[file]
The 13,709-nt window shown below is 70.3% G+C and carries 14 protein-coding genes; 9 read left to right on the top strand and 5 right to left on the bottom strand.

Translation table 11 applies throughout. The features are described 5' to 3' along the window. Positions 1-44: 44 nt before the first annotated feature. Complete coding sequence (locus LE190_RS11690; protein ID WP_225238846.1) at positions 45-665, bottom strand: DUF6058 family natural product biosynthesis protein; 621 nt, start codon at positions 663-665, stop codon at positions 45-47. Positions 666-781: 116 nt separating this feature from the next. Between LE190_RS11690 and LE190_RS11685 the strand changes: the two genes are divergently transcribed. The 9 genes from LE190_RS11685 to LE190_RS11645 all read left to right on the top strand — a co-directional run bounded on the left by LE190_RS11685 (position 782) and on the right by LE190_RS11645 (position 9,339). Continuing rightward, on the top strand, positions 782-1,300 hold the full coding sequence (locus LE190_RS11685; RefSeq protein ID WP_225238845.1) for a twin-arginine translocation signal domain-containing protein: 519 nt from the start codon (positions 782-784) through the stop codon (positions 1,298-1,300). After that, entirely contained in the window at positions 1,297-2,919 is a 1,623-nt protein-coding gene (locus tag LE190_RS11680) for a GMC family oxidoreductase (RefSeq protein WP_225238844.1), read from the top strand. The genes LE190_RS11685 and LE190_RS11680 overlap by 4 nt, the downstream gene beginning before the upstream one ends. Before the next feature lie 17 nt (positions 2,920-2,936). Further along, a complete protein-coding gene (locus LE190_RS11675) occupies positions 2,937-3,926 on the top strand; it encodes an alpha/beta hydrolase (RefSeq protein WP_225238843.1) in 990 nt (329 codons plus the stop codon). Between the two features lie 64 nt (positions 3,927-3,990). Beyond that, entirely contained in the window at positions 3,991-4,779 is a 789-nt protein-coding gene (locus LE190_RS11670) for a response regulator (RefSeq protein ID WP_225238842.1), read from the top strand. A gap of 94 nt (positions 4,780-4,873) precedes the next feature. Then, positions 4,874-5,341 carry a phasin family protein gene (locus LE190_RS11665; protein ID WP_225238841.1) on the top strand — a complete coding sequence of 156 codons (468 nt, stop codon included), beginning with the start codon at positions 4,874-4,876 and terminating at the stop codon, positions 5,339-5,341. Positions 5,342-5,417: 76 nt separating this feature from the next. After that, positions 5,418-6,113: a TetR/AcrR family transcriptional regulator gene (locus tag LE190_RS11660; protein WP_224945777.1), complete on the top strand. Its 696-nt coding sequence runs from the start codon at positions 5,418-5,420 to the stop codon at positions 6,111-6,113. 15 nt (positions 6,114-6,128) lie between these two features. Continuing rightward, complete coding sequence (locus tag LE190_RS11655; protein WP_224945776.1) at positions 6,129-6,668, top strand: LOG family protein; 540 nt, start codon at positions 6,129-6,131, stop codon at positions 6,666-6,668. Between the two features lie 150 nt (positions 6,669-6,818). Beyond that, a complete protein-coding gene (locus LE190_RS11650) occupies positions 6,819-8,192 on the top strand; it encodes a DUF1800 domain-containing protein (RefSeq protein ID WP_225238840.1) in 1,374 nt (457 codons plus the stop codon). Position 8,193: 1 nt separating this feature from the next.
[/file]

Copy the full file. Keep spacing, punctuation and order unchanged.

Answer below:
The 13,709-nt window shown below is 70.3% G+C and carries 14 protein-coding genes; 9 read left to right on the top strand and 5 right to left on the bottom strand.

Translation table 11 applies throughout. The features are described 5' to 3' along the window. Positions 1-44: 44 nt before the first annotated feature. Complete coding sequence (locus LE190_RS11690; protein ID WP_225238846.1) at positions 45-665, bottom strand: DUF6058 family natural product biosynthesis protein; 621 nt, start codon at positions 663-665, stop codon at positions 45-47. Positions 666-781: 116 nt separating this feature from the next. Between LE190_RS11690 and LE190_RS11685 the strand changes: the two genes are divergently transcribed. The 9 genes from LE190_RS11685 to LE190_RS11645 all read left to right on the top strand — a co-directional run bounded on the left by LE190_RS11685 (position 782) and on the right by LE190_RS11645 (position 9,339). Continuing rightward, on the top strand, positions 782-1,300 hold the full coding sequence (locus LE190_RS11685; RefSeq protein ID WP_225238845.1) for a twin-arginine translocation signal domain-containing protein: 519 nt from the start codon (positions 782-784) through the stop codon (positions 1,298-1,300). After that, entirely contained in the window at positions 1,297-2,919 is a 1,623-nt protein-coding gene (locus tag LE190_RS11680) for a GMC family oxidoreductase (RefSeq protein WP_225238844.1), read from the top strand. The genes LE190_RS11685 and LE190_RS11680 overlap by 4 nt, the downstream gene beginning before the upstream one ends. Before the next feature lie 17 nt (positions 2,920-2,936). Further along, a complete protein-coding gene (locus LE190_RS11675) occupies positions 2,937-3,926 on the top strand; it encodes an alpha/beta hydrolase (RefSeq protein WP_225238843.1) in 990 nt (329 codons plus the stop codon). Between the two features lie 64 nt (positions 3,927-3,990). Beyond that, entirely contained in the window at positions 3,991-4,779 is a 789-nt protein-coding gene (locus LE190_RS11670) for a response regulator (RefSeq protein ID WP_225238842.1), read from the top strand. A gap of 94 nt (positions 4,780-4,873) precedes the next feature. Then, positions 4,874-5,341 carry a phasin family protein gene (locus LE190_RS11665; protein ID WP_225238841.1) on the top strand — a complete coding sequence of 156 codons (468 nt, stop codon included), beginning with the start codon at positions 4,874-4,876 and terminating at the stop codon, positions 5,339-5,341. Positions 5,342-5,417: 76 nt separating this feature from the next. After that, positions 5,418-6,113: a TetR/AcrR family transcriptional regulator gene (locus tag LE190_RS11660; protein WP_224945777.1), complete on the top strand. Its 696-nt coding sequence runs from the start codon at positions 5,418-5,420 to the stop codon at positions 6,111-6,113. 15 nt (positions 6,114-6,128) lie between these two features. Continuing rightward, complete coding sequence (locus tag LE190_RS11655; protein WP_224945776.1) at positions 6,129-6,668, top strand: LOG family protein; 540 nt, start codon at positions 6,129-6,131, stop codon at positions 6,666-6,668. Between the two features lie 150 nt (positions 6,669-6,818). Beyond that, a complete protein-coding gene (locus LE190_RS11650) occupies positions 6,819-8,192 on the top strand; it encodes a DUF1800 domain-containing protein (RefSeq protein ID WP_225238840.1) in 1,374 nt (457 codons plus the stop codon). Position 8,193: 1 nt separating this feature from the next.